Walking the New Connector Between Terminal 4 and the Bradley Terminal at LAX

LAX - Los Angeles

One of the big issues at Los Angeles International Airport (LAX) is the inability to make connections between terminals without having to leave security. This has been slowly changing, and now we have the biggest improvement yet. The post-security connector between American’s Terminal 4 and the Bradley International Terminal is now open, and it’s even better than I thought it would be. I took a walk through it when I was flying out last week.

Thanks to a network of tunnels and corridors, anyone traveling between the Bradley Terminal and Terminals 4 (American), 5 (Delta), 6 (Alaska), and 7/8 (United) will be able to walk back and forth without leaving security. This will make for faster and easier connections, though clearly those walking from United’s terminals will have quite a long walk ahead of them. What I didn’t realize before is that those arriving internationally will also benefit here, but we’ll get to that a bit later.

Right after going through security in Terminal 4, travelers will see the entrance right there on the west side of the concourse. This used to be a wall, but now it’s open and shares space with the gate 41 waiting area.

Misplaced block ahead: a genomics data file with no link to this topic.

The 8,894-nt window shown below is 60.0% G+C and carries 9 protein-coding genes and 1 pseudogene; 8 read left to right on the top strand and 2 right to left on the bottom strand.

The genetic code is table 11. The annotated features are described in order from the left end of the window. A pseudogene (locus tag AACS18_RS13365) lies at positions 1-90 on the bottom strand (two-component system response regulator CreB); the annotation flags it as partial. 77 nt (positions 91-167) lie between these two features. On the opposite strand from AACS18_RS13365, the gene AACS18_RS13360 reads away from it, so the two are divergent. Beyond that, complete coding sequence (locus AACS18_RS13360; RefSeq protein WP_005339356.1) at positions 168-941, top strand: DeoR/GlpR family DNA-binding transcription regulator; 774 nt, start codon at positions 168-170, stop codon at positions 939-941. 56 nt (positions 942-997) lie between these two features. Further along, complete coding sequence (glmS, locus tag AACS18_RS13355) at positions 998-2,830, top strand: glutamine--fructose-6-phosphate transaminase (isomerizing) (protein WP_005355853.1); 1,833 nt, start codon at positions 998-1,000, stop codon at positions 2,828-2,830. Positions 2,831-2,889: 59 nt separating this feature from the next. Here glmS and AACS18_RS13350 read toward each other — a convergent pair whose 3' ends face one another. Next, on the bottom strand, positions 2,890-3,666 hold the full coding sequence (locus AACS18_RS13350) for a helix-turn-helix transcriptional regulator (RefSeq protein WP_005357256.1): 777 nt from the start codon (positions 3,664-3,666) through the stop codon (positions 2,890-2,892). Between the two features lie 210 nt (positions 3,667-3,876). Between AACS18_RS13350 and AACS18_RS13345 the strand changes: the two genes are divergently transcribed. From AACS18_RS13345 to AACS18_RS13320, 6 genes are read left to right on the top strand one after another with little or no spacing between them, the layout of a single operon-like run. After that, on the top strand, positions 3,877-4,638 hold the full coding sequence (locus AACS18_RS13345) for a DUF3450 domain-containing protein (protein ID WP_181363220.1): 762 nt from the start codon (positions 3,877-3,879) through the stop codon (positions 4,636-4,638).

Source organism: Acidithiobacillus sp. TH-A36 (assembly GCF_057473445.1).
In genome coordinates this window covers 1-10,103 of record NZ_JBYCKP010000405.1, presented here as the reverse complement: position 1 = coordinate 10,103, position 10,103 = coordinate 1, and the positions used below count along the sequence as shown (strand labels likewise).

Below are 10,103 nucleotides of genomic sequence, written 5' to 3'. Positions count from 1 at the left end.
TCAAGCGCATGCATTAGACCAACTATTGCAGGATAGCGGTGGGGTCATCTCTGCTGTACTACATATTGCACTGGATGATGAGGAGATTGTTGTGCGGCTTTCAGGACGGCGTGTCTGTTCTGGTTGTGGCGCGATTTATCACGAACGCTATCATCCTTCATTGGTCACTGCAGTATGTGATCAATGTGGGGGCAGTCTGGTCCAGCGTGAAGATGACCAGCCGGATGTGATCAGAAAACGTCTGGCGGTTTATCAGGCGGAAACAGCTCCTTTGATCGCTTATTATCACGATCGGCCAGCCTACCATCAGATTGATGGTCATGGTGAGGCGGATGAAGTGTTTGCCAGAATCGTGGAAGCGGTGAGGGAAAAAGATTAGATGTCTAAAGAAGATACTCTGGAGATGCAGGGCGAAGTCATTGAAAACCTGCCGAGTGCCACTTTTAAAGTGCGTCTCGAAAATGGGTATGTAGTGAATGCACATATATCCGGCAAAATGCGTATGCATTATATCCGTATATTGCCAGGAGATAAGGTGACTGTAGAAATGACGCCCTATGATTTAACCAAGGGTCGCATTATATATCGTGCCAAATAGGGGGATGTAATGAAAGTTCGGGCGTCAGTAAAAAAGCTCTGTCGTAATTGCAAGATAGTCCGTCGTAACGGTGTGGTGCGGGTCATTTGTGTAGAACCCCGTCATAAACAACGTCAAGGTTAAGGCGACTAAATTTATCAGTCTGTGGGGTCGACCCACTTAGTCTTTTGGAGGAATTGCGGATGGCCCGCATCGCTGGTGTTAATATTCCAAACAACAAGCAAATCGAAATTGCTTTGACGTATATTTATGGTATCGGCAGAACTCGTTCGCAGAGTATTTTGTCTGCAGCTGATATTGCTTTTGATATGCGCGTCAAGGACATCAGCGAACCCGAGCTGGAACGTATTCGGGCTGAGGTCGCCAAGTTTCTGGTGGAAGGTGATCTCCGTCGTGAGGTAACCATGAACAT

American Terminal 4 Connector Entrance LAX

After going upstairs (escalator/stairs/elevator), you head into a corridor with great views of the ramp.

T4 Connector Walkway LAX

The corridor quickly opens up into a large, semi-triangular space. You keep walking forward toward the moving walkways to head into the Bradley Terminal, and I couldn’t figure out why this needed to be so big.

T4-TBIT Connector LAX

Then I figured it out. On the right, there is what will be a door. That’s going to be an exit for people who have arrived at the Bradley Terminal from an international flight, but it hasn’t opened just yet.

Door From Transit Entrance LAX Connector

You can see out the window in the next photo, immediately below where I am, that there’s a ramp coming up from the arrivals level. When passengers go through immigration and customs, they’ll be able to follow the signs to connecting flights. They can re-check bags and then immediately go through a new security area that leads up a ramp into the connector. That’s going to make things move much more quickly for those connecting off an international arrival in Bradley.

View From T4 TBIT Connector